SapienzaNLP @ EACL 2021
2 papers at EACL!
- Framing Word Sense Disambiguation as a Multi-Label Problem for Model-Agnostic Knowledge Integration
- Us vs. Them: A Dataset of Populist Attitudes, News Bias and Emotions
Framing Word Sense Disambiguation as a Multi-Label Problem for Model-Agnostic Knowledge Integration
by Simone Conia and Roberto Navigli
Recent studies treat Word Sense Disambiguation (WSD) as a single-label classification problem in which one is asked to choose only the best-fitting sense for a target word, given its context. However, gold data labelled by expert annotators suggest that maximizing the probability of a single sense may not be the most suitable training objective for WSD, especially if the sense inventory of choice is fine-grained. In this paper, we approach WSD as a multi-label classification problem in which multiple senses can be assigned to each target word. Not only does our simple method bear a closer resemblance to how human annotators disambiguate text, but it can also be seamlessly extended to exploit structured knowledge from semantic networks to achieve state-of-the-art results in English all-words WSD.
Us vs. Them: A Dataset of Populist Attitudes, News Bias and Emotions
by Pere-Lluís Huguet-Cabot, David Abadi, Agneta Fischer, Ekaterina Shutova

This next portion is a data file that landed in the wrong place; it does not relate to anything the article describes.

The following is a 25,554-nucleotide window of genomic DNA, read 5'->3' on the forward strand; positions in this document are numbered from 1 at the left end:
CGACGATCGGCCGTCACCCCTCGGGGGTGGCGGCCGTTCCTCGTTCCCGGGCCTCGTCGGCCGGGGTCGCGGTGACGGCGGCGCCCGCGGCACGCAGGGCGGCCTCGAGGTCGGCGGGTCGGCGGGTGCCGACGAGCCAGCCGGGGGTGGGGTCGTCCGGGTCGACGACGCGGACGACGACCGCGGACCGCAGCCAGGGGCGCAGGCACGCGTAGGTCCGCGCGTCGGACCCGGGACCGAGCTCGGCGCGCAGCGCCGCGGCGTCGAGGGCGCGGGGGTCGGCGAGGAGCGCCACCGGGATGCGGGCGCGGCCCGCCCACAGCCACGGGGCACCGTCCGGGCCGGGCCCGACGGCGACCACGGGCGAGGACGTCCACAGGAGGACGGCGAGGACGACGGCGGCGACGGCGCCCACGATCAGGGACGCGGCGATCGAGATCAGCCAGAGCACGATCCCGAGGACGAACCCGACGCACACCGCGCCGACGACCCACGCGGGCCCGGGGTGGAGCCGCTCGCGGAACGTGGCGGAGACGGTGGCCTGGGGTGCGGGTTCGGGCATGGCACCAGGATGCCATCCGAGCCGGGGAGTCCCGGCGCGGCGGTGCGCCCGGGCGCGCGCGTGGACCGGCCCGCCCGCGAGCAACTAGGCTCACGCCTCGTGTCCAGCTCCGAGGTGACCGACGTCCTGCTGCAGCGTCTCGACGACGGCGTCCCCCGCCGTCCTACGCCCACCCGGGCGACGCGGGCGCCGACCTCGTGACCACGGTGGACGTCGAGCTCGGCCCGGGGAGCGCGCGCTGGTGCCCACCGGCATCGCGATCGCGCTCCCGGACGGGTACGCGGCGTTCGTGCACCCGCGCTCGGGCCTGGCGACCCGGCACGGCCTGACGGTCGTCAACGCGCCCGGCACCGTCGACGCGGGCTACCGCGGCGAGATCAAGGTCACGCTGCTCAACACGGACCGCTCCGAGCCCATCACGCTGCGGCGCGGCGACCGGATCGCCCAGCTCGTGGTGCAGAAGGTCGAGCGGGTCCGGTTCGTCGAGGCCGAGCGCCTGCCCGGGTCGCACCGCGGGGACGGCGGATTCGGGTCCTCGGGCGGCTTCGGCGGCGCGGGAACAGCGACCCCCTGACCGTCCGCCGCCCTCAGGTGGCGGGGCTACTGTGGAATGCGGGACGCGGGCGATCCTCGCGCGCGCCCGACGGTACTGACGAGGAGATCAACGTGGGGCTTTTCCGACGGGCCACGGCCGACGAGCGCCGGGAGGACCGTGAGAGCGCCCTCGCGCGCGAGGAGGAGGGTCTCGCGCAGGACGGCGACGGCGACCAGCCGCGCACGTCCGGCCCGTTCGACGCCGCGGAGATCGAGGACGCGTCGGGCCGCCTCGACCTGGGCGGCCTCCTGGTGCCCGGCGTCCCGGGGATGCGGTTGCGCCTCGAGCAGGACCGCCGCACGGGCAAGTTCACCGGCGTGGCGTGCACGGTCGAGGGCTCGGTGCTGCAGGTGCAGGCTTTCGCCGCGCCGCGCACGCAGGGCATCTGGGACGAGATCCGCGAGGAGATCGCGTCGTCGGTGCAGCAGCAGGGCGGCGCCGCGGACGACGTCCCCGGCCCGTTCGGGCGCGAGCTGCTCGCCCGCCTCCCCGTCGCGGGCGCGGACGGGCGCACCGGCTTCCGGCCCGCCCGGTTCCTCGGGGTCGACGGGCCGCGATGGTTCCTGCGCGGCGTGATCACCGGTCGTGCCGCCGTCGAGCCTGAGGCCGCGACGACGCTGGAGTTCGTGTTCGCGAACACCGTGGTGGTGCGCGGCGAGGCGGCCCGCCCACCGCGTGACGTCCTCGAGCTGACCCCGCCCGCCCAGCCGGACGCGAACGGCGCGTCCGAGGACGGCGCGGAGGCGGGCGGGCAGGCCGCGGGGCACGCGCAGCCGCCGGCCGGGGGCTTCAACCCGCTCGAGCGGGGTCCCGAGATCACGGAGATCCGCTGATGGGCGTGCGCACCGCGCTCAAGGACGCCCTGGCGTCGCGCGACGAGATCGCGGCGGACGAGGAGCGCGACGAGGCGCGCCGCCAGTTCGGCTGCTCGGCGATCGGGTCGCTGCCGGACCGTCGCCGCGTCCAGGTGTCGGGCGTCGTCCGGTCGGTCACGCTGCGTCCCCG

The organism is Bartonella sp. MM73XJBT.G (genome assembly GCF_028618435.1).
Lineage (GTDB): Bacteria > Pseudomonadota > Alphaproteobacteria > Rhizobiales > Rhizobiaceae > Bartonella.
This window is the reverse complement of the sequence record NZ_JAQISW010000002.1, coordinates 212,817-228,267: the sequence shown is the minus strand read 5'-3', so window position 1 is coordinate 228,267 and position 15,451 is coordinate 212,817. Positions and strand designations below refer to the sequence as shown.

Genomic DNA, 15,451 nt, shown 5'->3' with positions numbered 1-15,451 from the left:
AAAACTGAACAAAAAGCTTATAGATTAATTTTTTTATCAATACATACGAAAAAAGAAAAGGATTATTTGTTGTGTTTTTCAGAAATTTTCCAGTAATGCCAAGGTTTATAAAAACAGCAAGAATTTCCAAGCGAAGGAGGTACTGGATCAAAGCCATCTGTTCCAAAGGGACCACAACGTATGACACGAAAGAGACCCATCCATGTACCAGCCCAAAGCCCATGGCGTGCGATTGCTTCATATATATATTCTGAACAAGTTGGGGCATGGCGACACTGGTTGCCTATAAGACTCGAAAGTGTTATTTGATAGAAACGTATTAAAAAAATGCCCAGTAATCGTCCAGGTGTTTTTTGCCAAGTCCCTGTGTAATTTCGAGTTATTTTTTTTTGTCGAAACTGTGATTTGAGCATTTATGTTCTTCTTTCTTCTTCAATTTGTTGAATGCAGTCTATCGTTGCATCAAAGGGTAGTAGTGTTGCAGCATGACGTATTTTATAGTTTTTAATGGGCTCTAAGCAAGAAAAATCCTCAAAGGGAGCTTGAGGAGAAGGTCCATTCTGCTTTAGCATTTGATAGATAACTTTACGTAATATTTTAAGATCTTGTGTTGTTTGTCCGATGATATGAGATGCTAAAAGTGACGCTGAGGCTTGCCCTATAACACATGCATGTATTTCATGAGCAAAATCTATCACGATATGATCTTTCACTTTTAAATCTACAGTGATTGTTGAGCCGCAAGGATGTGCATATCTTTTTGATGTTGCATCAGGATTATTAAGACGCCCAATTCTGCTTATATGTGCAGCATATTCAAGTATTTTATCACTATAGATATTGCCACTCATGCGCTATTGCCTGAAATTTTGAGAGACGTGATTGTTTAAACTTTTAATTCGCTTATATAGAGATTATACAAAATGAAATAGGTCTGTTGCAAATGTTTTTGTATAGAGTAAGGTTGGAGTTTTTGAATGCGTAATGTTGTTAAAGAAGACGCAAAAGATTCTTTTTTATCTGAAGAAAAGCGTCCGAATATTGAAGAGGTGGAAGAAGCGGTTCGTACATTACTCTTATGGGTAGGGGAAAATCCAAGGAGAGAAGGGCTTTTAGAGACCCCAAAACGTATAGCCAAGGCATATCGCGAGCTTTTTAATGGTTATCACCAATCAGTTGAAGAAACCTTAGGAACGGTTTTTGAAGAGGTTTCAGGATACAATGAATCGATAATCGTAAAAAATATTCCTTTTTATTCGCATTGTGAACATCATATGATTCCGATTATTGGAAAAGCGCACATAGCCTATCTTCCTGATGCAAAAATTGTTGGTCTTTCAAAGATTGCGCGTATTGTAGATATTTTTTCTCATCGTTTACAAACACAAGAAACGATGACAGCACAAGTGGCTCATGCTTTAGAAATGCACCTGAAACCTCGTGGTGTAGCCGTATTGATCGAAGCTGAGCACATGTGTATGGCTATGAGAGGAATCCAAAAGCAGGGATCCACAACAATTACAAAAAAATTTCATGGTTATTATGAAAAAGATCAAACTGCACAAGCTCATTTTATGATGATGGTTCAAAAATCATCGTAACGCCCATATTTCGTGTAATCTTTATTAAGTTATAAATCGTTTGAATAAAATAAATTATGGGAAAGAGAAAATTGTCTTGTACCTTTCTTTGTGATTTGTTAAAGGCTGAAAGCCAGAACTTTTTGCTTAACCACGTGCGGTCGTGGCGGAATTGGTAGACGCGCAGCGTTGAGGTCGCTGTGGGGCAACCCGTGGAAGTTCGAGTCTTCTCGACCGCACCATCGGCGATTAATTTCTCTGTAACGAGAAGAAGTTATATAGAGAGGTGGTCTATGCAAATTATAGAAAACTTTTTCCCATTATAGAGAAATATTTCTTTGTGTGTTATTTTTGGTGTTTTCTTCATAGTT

Computational modelling of political discourse tasks has become an increasingly important area of research in natural language processing. Populist rhetoric has risen across the political sphere in recent years; however, computational approaches to it have been scarce due to its complex nature. In this paper, we present the new Us vs. Them dataset, consisting of 6861 Reddit comments annotated for populist attitudes and the first large-scale computational models of this phenomenon. We investigate the relationship between populist mindsets and social groups, as well as a range of emotions typically associated with these. We set a baseline for two tasks related to populist attitudes and present a set of multi-task learning models that leverage and demonstrate the importance of emotion and group identification as auxiliary tasks.